The Wall, 10 years on / Part 2: Wall and Peace

The official reason for construction of the wall was Israeli security. After reviewing the history of the route in the first chapter of this series, and before inquiring whether it achieved its stated goal, we come now to the question of the wall’s effects on Palestinian society in the last decade. Chapter Two: the wall, the peace process, and Jerusalem.

The Wall: 10 years on (Oren Ziv / Activestills)

Project Photography: Oren Ziv / Activestills

I was little more than 18 years of age when rumors of the planned wall in the West Bank started spreading in activist circles around me. As its annexing route became clear, so did the need to join the very first Palestinian initiatives against it.

This is how I found myself one day, in late 2002, marching the streets of A-Ram, a Palestinian town bordering Jerusalem. The protest was aimed at plans to build a wall through the heart of town, and as local activists showed us the planned route I naively thought to myself that there must be some mistake. Looking at both sides of the streets I saw a town like any other, with houses, shops, offices and schools spread along the main road. How could a wall possibly go between them and cut the town in half? Yet I continued to march, until soldiers attacked the demonstration with extensive use of tear gas, which sent us running for cover in houses on either side of the street, and later – home.

Ten years later, an eight-meter high concrete wall splits A-Ram in two. Walking on the road by the wall, the very same road, you can now only see half the houses, the shops, the offices and schools you did before. The town, like the lives of thousands of its families, was split in two.

The Bantustan System

As we’ve seen in the previous chapter, the route of the wall was and still is a source for controversy within Israeli politics, and the debates over just how much land to grab are one of the main causes for the halting of construction. Yet the fiercest resistance to the route has always been the Palestinian one, backed by international support, and based on both the damage the route causes to Palestinian economy and society, and the deterioration of chances to form a sovereign state within pre-1967 borders.

The planned and built route in the Adumim Plain (Map: B'Tselem)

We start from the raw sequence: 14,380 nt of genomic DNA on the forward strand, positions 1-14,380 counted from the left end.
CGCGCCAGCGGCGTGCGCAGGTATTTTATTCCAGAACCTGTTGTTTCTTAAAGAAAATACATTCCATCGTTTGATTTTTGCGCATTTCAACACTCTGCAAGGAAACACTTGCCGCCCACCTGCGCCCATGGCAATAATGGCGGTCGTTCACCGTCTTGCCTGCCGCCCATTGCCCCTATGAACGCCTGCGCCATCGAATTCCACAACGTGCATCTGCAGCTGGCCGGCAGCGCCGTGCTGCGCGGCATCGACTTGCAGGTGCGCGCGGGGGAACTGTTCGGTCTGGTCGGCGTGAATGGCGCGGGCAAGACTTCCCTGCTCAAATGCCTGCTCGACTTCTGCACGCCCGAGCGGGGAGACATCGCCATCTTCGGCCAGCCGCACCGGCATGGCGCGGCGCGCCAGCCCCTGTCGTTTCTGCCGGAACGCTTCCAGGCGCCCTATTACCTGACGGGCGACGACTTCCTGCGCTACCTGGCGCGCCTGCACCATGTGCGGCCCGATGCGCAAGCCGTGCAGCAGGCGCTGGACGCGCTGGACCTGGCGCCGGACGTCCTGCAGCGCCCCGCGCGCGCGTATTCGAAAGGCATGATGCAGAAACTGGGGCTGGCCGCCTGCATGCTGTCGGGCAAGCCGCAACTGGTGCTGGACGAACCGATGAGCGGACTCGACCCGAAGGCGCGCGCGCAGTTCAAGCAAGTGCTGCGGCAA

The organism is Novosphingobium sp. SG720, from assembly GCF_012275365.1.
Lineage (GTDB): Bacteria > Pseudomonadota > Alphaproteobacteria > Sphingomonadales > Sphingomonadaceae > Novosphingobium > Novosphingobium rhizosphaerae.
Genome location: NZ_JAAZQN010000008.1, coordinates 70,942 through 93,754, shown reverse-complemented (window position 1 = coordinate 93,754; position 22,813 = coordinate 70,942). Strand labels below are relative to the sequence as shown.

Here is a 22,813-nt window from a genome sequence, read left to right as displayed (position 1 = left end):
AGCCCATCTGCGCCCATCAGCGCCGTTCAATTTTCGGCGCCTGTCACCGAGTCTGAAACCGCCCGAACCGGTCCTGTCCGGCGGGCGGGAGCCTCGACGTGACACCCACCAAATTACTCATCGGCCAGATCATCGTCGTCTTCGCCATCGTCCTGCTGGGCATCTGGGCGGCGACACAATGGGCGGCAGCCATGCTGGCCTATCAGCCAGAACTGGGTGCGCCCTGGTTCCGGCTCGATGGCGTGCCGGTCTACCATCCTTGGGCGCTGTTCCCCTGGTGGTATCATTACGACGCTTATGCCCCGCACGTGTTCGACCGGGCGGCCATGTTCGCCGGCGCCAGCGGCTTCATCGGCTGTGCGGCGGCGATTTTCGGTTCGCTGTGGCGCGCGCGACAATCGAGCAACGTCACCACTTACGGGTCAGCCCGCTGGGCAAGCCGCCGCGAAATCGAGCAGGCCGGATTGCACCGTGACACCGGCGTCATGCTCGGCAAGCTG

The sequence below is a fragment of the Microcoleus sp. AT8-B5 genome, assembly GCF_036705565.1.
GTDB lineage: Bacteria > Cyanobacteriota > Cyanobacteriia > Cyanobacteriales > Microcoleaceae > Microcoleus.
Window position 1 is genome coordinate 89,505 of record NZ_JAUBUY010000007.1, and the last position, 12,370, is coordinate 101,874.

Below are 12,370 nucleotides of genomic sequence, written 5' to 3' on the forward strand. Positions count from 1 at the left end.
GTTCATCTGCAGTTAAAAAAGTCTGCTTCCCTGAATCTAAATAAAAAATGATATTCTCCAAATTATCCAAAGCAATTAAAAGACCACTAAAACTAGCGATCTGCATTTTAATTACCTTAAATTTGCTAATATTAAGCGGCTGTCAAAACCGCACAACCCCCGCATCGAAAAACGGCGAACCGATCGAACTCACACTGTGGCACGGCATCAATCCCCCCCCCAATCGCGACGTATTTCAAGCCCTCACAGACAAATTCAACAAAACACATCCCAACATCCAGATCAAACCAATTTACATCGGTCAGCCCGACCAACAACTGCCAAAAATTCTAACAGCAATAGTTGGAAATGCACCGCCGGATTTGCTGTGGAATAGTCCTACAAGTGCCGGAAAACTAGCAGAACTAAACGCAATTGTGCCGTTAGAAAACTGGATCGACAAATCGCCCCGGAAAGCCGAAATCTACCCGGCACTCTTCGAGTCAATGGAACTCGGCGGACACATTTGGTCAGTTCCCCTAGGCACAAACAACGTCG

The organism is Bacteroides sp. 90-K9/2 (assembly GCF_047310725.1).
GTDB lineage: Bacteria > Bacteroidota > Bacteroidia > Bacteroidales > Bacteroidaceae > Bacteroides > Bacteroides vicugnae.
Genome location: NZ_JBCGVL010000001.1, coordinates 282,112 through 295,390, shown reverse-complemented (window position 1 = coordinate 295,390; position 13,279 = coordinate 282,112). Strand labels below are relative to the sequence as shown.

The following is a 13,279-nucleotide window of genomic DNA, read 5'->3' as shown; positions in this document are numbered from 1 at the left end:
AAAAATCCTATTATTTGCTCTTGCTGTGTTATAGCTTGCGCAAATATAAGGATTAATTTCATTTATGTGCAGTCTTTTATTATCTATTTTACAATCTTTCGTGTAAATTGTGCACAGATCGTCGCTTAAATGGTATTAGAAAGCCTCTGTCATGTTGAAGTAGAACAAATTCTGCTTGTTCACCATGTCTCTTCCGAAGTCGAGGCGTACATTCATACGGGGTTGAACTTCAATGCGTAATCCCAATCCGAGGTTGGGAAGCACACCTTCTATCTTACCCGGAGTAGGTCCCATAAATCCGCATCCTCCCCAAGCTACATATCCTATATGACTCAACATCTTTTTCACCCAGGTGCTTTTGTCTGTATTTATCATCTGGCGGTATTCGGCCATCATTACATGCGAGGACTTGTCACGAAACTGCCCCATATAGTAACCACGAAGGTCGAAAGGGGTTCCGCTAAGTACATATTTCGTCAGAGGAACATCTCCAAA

As mentioned in the previous post, the wall was planned to de-facto annex some 17 percent of the West Bank. Even the latest, more minimalist route, annexing but 8.5 percent, still takes over a considerable part of Palestinian territory, parts of it crucial for the viability of an independent state. The most radical example of this is in Mishor Adumim (Adumin Plain), where the unfinished route is liable to split the West Bank itself into two separate parts, preventing territorial continuity. As seen in the dotted purple part of the map here on the right, the route here has not received final approval, but general plans for it already exist, and the past few Israeli governments put a lot of effort into “cleansing” the area of local Bedouin communities, and promoting Jewish settlement. The nearby gap in the wall appears as if it’s just waiting for the rest of it to be built around the plains.

Soon after initial plans for the construction of the wall were made, the Israeli High Court rejected the principal petitions filed against its route, and accepted the state’s claim that it was merely a security measure, with no political implications. The court later recognized that it had been lied to by the state in some of these petitions, but did not retract its previous rulings.

The International Court of Justice, however, saw things differently. Following a request from the General Assembly of the UN, the ICJ published an advisory opinion in July 2004, stating that while Israel has a right to protect its borders, the route of the wall being built in Palestinian territories is in violation of several articles of the Forth Geneva Convention. In a vote of 14-1, justices asserted that:

Israel is under an obligation to terminate its breaches of international law; it is under an obligation to cease forthwith the works of construction of the wall being built in the Occupied Palestinian Territory, including in and around East Jerusalem, to dismantle forthwith the structure therein situated, and to repeal or render ineffective forthwith all legislative and regulatory acts relating thereto.

Justices also called upon all UN member states to consider taking further action against Israel due to the route, but this was never done to this day. Israel itself refused to present its case to the ICJ, and to this day refuses to accept the advisory opinion.